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Avian influenza: EFSA recommends increased protection of farms from wild birds

While the situation in poultry has eased over the summer, highly pathogenic avian influenza (HPAI) virus continued to affect seabirds in Europe, mostly along coastlines. As the autumn migratory season starts, the protection of poultry and other farmed animals from wild birds should be prioritised. Biosecurity should be enhanced in fur animal farms.


Between 24 June and 1 September 2023, HPAI outbreaks were reported in domestic (25) and wild (482) birds across 21 European countries, according to the latest report on avian influenza by the European Food Safety Authority (EFSA), the European Centre for Disease Prevention and Control (ECDC), and the EU reference laboratory (EURL).

Wild and domestic carnivores continued to be the most affected mammal species A subdivision of the genus, a species is a group of closely related and similar-looking organisms; for example, in the case of Homo sapiens (humans), the second part of the name (sapiens) represents the species. with Finland reporting 26 outbreaks in fur farms keeping America mink, red and Arctic foxes, and common raccoon. The most likely source of introduction was contact with wild gulls, but between-farm transmission cannot be completely excluded. Within-farm transmission occurred with some contact animals not showing any clinical signs of infection.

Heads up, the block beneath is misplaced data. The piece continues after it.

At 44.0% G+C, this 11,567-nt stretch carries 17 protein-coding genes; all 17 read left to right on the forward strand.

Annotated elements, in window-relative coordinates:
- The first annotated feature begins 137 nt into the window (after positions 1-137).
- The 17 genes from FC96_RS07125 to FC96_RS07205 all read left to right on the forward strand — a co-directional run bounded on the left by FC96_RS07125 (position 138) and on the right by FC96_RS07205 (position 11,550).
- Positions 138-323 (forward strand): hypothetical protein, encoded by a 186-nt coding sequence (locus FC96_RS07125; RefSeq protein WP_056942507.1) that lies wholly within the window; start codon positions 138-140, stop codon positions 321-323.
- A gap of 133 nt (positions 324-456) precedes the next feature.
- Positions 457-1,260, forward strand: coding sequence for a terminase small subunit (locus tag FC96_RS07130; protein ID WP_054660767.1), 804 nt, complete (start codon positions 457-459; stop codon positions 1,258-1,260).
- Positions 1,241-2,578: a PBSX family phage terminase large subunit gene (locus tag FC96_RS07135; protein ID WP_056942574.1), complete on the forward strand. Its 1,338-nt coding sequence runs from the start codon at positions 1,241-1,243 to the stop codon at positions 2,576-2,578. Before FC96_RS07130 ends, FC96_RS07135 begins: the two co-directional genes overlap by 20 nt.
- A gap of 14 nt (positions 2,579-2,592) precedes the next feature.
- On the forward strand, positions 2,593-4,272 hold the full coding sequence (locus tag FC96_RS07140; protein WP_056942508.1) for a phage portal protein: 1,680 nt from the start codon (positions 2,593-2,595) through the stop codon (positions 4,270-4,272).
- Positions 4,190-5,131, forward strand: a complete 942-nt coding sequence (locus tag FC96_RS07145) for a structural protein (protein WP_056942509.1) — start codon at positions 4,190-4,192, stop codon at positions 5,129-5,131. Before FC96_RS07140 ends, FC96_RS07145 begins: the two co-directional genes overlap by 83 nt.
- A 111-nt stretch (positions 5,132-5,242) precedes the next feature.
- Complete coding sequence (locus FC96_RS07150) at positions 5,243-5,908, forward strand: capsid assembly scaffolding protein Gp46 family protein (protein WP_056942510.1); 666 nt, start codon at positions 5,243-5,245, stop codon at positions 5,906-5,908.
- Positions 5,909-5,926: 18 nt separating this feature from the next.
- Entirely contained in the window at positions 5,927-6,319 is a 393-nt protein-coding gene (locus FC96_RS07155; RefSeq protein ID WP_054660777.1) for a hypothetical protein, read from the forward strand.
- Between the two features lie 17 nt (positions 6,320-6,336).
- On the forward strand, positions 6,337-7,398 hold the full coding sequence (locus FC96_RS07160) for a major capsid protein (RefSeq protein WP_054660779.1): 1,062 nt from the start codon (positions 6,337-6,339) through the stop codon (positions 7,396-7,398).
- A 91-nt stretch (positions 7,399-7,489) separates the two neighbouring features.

ECDC assessed that the risk of infection with HPAI virus in Europe remains low for the general  population Community of humans, animals or plants from the same species., and low to moderate for occupationally or otherwise exposed people to infected birds or mammals (wild or domestic). To further reduce the risk of infection, experts recommend avoiding exposure Concentration or amount of a particular substance that is taken in by an individual, population or ecosystem in a specific frequency over a certain amount of time. to dead or diseased seabirds or mammals. 

Now available: improved Bird Flu Radar

From today on an improved version of EFSA’s Bird Flu Radar is available to everyone. New features allow users to explore weekly predictions of the probability The likelihood that a particular event will occur or that a measured value will fall within a particular range. of HPAI introduction in wild birds. Users may subscribe to receive weekly alert emails for their areas of interest. The Bird Flu Radar is closely integrated with EFSA’s Migration Mapping Tool, which shows the movements and abundance of 50 wild bird species, mainly waterbirds, in which avian influenza has been reported.

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